After Booting Its Lumberjack for a Woman in Flannel, Brawny Lands on Ellen

The next phase of the 'Strength Has No Gender' campaign

After 43 years of Brawny's lumberjack, it was time for a change.
Brawny

Barrel-chested hunks have long been the workhorses of the branding realm. Some—Mr. Clean, the Marlboro Man—were born on the drawing boards of postwar Madison Avenue. But as recently as 2010, with “The Man Your Man Could Smell Like,” Old Spice proved that pecs and biceps never quite go out of fashion.

That is, until they do. Heads turned in March when the Brawny paper towel brand sent its resident hunk packing for the first time in 43 years—and put a woman on the wrapper.

Then, in a fillip worthy of marketing textbooks, Brawny one-upped itself by putting Ellen DeGeneres there—and getting the pack of paper towels on her TV show.

It had been a long time coming. The Brawny Man had stood front and center on the package since 1974. The reason for his long tenure was that, through various haircut and wardrobe adjustments, a hunky guy had always been a metaphor for brand performance: He was strong, durable and dependable, just like you’d want your paper towels to be.

It’s anyone’s guess why it took so long for everyone to realize that a woman could also be all of these things. Last year’s “Strength Has No Gender” campaign finally cast women in place of the Brawny Man—but only in the media, not on the packaging. So when 2017 dawned, it was obvious what the next marketing step should be.

“This was the first time a woman’s been on the pack,” related Georgia-Pacific’s vp of marketing activation Laura Knebusch. A woman on the wrapper “became a way to put an exclamation point on the program,” she said. “This year we wanted women to see themselves as strong and resilient, and one way to do that was to show them on the packaging.”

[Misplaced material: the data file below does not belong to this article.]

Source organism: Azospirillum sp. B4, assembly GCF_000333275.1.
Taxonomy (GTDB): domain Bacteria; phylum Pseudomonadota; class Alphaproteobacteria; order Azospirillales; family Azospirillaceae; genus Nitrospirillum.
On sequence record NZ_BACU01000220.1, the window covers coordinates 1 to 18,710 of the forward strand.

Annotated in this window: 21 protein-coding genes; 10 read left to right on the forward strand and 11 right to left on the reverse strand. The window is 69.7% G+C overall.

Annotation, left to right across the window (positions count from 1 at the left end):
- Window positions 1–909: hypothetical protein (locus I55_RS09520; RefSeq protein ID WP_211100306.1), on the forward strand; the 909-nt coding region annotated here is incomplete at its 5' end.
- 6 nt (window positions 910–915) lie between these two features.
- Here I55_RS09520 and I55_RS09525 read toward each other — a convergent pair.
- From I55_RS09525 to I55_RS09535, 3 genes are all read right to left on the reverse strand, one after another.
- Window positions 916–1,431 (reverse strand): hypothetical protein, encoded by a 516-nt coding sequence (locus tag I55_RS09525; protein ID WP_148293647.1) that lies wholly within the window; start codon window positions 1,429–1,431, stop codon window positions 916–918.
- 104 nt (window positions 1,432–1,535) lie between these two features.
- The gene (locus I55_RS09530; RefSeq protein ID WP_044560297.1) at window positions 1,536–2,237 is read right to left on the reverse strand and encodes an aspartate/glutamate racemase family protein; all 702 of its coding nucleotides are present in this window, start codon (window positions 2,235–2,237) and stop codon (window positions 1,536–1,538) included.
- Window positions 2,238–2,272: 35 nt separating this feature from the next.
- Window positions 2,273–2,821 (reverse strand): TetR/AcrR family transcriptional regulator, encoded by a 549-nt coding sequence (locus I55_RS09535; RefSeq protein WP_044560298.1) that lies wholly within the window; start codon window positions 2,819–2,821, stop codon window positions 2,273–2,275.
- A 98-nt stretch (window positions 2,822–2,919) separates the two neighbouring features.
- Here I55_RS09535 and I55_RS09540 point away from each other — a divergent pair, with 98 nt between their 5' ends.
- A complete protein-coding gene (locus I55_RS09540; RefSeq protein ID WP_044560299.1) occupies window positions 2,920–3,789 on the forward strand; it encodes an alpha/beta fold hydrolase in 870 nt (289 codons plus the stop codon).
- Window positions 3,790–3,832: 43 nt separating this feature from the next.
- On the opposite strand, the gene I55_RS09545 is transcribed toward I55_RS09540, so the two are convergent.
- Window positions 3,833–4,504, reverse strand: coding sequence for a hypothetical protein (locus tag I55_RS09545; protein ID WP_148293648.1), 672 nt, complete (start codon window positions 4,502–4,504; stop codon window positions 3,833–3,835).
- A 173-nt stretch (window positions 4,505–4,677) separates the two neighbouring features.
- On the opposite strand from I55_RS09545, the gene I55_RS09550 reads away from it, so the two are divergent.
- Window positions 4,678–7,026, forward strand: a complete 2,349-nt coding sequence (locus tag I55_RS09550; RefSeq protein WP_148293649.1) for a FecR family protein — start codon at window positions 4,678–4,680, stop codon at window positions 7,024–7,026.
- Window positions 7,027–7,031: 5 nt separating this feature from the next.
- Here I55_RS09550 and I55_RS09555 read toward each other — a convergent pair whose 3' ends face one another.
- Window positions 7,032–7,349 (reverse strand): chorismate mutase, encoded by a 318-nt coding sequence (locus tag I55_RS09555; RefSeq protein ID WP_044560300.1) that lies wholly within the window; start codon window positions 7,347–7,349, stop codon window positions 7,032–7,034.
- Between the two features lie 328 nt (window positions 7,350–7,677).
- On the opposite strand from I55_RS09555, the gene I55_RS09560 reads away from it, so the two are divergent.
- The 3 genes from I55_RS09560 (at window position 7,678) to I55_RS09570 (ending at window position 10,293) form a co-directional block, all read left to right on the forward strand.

While designers created a female mascot in keeping with the familiar character traits (she’d wear a red lumberjack shirt, but also sport red lipstick), Knebusch’s team made a list of “key influencers” to target. DeGeneres was among them. With little hope of punching through—“this wasn’t a paid integration,” Knebusch stressed—Brawny sent a pack of paper towels to the popular NBC show, including a one-off gift: a custom pack of paper towels with DeGeneres’ likeness on it.

It was anyone’s guess what would happen next, but the host (whose Facebook following stands at nearly 27 million) responded by pulling out the limited-edition packaging in front of cameras on March 13, using it as a counterpoint to a segment on the advertising industry’s less-than-stellar portrayal of women over the decades. But the bigger coup came the following day, when DeGeneres showed off the paper towel package with her face on it.

In short, it was a twofer—on a show with over 3 million daily viewers, and for a modest outlay.  “We were very pleasantly surprised,” Knebusch said. “We were able to the drive the message further than we expected.”

The challenge
With a creative assist from agency of record Cutwater, Brawny had already refreshed the brand’s image in 2015 with its “Stay Giant” campaign, which de-emphasized the maleness of the mascot—by obscuring his face—in favor of a gender-neutral message of personal empowerment. In 2016, the brand took things further with “Strength Has No Gender.” Timed to International Women’s Day, the initiative showcased four high-achieving women in TV spots and social media platforms, dressing all of them in the signature red flannel shirt. This year, as women’s history month approached, Brawny saw an opportunity to advance its messaging another step.

The opportunity
Despite the “Strength Has No Gender” campaign having introduced the concept of casting women in place of the Brawny Man, the mascot had remained on the packaging. Putting a woman on the wrapper, said Knebusch, “was really going to make a statement about how strongly we believed in this idea.” There’s something about the physicality of the packaging, she added, that shows consumers that a brand has committed. Knebusch said it was “inspirational to our core consumer … to see themselves on the package.”

Execution
On the eight-pack roll, CMA Design created a first-time Brawny woman. To keep the brand’s long-standing aesthetic in place, she appeared in the customary red-and-black buffalo-check shirt and in the hands-on-hips pose that consumers were used to. And while the new mascot’s face was shown only below the temples, this was clearly a woman—in figure, and down to the red lipstick. The eye-popping package—sold throughout women’s history month—was available only at Walmart.

This story first appeared in the April 17, 2017, issue of Adweek magazine. Click here to subscribe.